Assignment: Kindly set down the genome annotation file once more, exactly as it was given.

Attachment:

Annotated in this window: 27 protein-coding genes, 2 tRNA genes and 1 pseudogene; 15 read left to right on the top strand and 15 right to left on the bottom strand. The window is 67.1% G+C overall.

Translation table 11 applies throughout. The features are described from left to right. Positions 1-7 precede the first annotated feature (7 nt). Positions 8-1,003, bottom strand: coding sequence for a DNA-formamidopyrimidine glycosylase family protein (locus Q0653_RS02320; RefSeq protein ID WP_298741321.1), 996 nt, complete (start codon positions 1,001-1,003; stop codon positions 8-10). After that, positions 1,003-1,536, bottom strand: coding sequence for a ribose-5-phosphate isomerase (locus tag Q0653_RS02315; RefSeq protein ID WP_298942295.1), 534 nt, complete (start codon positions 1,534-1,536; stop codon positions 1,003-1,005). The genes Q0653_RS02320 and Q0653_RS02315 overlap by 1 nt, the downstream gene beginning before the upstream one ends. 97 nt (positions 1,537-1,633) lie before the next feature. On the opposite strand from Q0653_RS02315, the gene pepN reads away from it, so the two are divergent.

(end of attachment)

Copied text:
Annotated in this window: 27 protein-coding genes, 2 tRNA genes and 1 pseudogene; 15 read left to right on the top strand and 15 right to left on the bottom strand. The window is 67.1% G+C overall.

Translation table 11 applies throughout. The features are described from left to right. Positions 1-7 precede the first annotated feature (7 nt). Positions 8-1,003, bottom strand: coding sequence for a DNA-formamidopyrimidine glycosylase family protein (locus Q0653_RS02320; RefSeq protein ID WP_298741321.1), 996 nt, complete (start codon positions 1,001-1,003; stop codon positions 8-10). After that, positions 1,003-1,536, bottom strand: coding sequence for a ribose-5-phosphate isomerase (locus tag Q0653_RS02315; RefSeq protein ID WP_298942295.1), 534 nt, complete (start codon positions 1,534-1,536; stop codon positions 1,003-1,005). The genes Q0653_RS02320 and Q0653_RS02315 overlap by 1 nt, the downstream gene beginning before the upstream one ends. 97 nt (positions 1,537-1,633) lie before the next feature. On the opposite strand from Q0653_RS02315, the gene pepN reads away from it, so the two are divergent.